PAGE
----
SmartC — an IoT platform that incentivizes shoppers with rewards every time they reuse their shopping bags
Domtar — developing a new bio-based, recyclable material of 100 percent cellulose fiber, but stretchable and more durable
PlasticFri — maker of starch-based, compostable bags made from agricultural waste
Sway — maker of compostable, carbon-negative plastic bags made from seaweed
The selection process
Over 450 innovators from around the world entered the Beyond the Bag Challenge. The cohort of 9 winners were selected from a shortlist of 58 promising concepts that addressed criteria in three areas:
People: The solution must maintain the convenience, efficiency and effectiveness of the single-use plastic bag for customers and retail employees alike. It must take into account accessibility and inclusivity;
Business: It must have attainable, long-term value for retailers in a variety of environments;
Planet: It must operate within a circular system and lessen or eliminate environmental and social harm in its sourcing, production, useful life and end-of-life.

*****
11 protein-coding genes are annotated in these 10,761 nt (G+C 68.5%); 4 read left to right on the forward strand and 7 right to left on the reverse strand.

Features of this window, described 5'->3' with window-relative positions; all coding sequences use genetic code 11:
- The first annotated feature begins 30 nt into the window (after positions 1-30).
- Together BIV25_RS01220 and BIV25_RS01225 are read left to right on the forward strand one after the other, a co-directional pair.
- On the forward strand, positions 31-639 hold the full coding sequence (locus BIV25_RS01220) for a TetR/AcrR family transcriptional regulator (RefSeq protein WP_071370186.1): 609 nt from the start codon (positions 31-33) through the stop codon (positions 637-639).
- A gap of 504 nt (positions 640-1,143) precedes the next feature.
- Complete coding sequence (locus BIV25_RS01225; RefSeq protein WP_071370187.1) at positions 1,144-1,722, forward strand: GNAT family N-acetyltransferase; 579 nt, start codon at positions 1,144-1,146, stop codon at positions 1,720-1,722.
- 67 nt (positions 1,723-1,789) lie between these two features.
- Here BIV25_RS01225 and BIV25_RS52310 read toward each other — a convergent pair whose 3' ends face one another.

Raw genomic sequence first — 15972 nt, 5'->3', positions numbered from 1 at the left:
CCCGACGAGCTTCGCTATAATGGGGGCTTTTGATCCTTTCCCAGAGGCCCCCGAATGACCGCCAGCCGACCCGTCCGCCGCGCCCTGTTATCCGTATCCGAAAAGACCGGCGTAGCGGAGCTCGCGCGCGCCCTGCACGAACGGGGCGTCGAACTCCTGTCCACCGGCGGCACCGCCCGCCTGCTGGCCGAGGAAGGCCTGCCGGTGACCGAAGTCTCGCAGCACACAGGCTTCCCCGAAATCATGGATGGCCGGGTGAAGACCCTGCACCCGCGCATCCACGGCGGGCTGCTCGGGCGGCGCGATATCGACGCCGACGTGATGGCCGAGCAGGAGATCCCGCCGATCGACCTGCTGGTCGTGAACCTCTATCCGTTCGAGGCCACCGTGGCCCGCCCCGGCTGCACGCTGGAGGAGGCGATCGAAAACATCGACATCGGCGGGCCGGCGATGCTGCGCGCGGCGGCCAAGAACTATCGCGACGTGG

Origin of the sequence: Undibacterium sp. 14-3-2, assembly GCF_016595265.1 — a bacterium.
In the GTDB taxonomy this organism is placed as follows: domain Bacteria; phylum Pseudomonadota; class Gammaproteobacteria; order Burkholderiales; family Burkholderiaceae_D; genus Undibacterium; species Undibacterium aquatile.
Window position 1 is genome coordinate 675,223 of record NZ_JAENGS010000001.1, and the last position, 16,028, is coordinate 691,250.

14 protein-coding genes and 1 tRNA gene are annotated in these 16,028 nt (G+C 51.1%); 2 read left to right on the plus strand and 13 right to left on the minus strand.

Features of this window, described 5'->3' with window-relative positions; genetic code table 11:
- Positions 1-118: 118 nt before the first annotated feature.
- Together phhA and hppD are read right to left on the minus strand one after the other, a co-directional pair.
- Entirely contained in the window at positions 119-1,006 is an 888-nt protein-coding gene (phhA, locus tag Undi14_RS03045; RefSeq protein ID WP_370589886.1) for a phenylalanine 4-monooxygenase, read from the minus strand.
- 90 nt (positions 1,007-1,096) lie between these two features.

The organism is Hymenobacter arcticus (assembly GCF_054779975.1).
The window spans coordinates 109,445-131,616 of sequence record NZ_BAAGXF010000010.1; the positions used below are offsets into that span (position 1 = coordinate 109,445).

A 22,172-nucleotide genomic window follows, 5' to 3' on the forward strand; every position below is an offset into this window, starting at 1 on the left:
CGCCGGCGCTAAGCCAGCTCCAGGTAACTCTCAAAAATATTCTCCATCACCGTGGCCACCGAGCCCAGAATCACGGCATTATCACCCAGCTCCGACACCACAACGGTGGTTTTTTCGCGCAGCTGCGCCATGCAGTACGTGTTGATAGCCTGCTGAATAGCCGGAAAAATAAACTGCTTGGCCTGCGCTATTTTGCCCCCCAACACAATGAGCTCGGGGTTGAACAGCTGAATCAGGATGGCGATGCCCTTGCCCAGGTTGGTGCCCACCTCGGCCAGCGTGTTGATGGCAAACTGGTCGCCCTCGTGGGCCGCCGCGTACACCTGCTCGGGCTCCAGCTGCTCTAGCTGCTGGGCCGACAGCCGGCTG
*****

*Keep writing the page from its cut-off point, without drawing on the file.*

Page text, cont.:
The winners all receive a portion of $1 million in prize money and are eligible for additional financial support to support testing, piloting and scaling efforts. They will now work closely with the Consortium to prototype, refine and test the viability of their designs to scale as long-term solutions.
“We congratulate the organizers, partners and innovators of this initiative for the enormous collective effort over many months to get ‘beyond the bag,’" said Chever Voltmer, plastics initiative director at Ocean Conservancy. "Single-use plastic bags are one of the most prevalent, most insidious forms of ocean plastic pollution, and we were heartened by the creativity and sheer volume of submissions seeking to address this problem.